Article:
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Hand Ball and Memories at Fire House Nine

By Ed Fuentes
Published: Monday, October 22, 2007, at 04:07AM
After the game Ed Fuentes

Young firemen were sitting next to retired chiefs and current LAFD Captains at yesterday's 26th Annual Station 9 Skid Row Handball Tournament. Together they watched, from small bleachers, teams of two compete on a small handball court that has the words "Skid Row" fading on the worn wood floor. There's very little head room and almost no way to stand, but that didn't stop the former and current firemen who have done "a tour" at Fire Station Number 9 from cheering on the competitors.

Those who worked at what's been called "the busiest fire station in the country" are a tight group and return each year for the tournament. Even yesterday, where nearly half the players had to cancel to fight the Malibu wildfires, those who were able to attend came to watch and play, keeping the fire house tradition alive. In between matches, they bounced stories around the station like a handball.

The retired captainDowntown's Fire House Nine, located on 7th street between Wall and San Julian, answers more calls than any other station. As you might expect, retired Captain Gene Allen, 73, and retired Chief Don Cates, 79, have some stories piled up.

They told of the Vet who used to live in the streets and had trained several fellow homeless to stand in formation and salute the trucks when they left the station to answer a call. Then there was the one night that someone came to the station with a knife in his back because he had no where else to go, as the fire house is the only "emergency room" many will trust. Or how last year, both homeless and loft residents rallied behind the firemen to keep the identity "Skid Row" on the fire house trucks.

One story by Allen was how term "heard it through the grapevine" came from the Fire House Number 1 located at El Pueblo. During the 1800s, there was a vineyard in the back of the original firehouse and those in command ducked behind it to hold quick meetings. If someone heard any news, it was asked "How do you know?" and the answer was "I heard it from the grapevine."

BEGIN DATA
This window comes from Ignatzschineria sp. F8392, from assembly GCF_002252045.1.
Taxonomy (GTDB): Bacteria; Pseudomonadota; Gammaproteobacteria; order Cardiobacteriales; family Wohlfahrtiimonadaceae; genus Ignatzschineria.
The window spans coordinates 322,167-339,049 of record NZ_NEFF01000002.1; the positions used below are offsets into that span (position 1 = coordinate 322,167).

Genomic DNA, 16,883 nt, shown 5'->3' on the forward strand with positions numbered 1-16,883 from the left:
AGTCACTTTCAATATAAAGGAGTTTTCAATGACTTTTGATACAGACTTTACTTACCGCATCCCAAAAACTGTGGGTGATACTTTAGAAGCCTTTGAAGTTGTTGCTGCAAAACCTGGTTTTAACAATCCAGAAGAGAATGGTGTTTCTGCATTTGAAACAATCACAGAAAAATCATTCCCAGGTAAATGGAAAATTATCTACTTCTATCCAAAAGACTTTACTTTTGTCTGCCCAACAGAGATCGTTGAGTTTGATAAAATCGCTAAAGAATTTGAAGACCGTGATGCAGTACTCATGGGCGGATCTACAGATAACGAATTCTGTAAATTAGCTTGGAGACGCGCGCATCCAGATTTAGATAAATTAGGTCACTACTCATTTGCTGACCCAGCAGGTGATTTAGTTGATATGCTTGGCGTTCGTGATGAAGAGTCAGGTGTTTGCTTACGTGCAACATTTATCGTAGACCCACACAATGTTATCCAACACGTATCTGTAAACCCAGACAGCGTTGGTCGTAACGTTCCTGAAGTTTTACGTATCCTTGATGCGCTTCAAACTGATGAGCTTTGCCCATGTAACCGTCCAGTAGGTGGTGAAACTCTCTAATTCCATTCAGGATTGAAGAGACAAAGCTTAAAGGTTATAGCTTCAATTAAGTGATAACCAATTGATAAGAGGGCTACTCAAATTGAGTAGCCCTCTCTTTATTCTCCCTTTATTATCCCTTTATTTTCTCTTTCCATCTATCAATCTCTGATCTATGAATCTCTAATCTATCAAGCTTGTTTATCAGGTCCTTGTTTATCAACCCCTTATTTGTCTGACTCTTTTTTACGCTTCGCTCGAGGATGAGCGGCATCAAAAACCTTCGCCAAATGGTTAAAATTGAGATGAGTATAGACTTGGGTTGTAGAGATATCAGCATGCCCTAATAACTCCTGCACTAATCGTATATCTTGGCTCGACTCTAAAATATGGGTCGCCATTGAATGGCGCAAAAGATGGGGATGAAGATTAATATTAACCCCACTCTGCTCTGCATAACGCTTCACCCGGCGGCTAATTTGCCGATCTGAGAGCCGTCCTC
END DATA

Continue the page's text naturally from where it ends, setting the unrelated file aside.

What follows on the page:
I don't know about that last one. One has have to be careful with those crafty firemen. You can't deny, though, displayed on the walls along with t-shirts from previous tournaments, and recovered signs from skid row, are old issues of the magazine produced by the Los Angeles Firemen Association, the Grapevine.

As for Fire House 9, it's the skid row station that helped this part of Downtown get through its worst times, and firemen gather together once a year to continue a unique bond. It's been the heart of this part of Downtown.

That story will always be true.

This Friday, LAPD, LAFD, FBI, CHP and the Sheriff’s Department will be honored at the 8th Annual Appreciation BBQ from 11am to 2pm at the Ernst & Young Plaza (at 7th and Fig). Food will cost the public $5 and will benefit the Los Angeles Police Department Memorial Foundation.

Top Left: Leaving the handball court. Top Right: Game from above. Below: Gene Allen, retired LAFD, worked at the station from 1971 to 1985. Photos / EF.

Fire House 9 photo essay can be found here .

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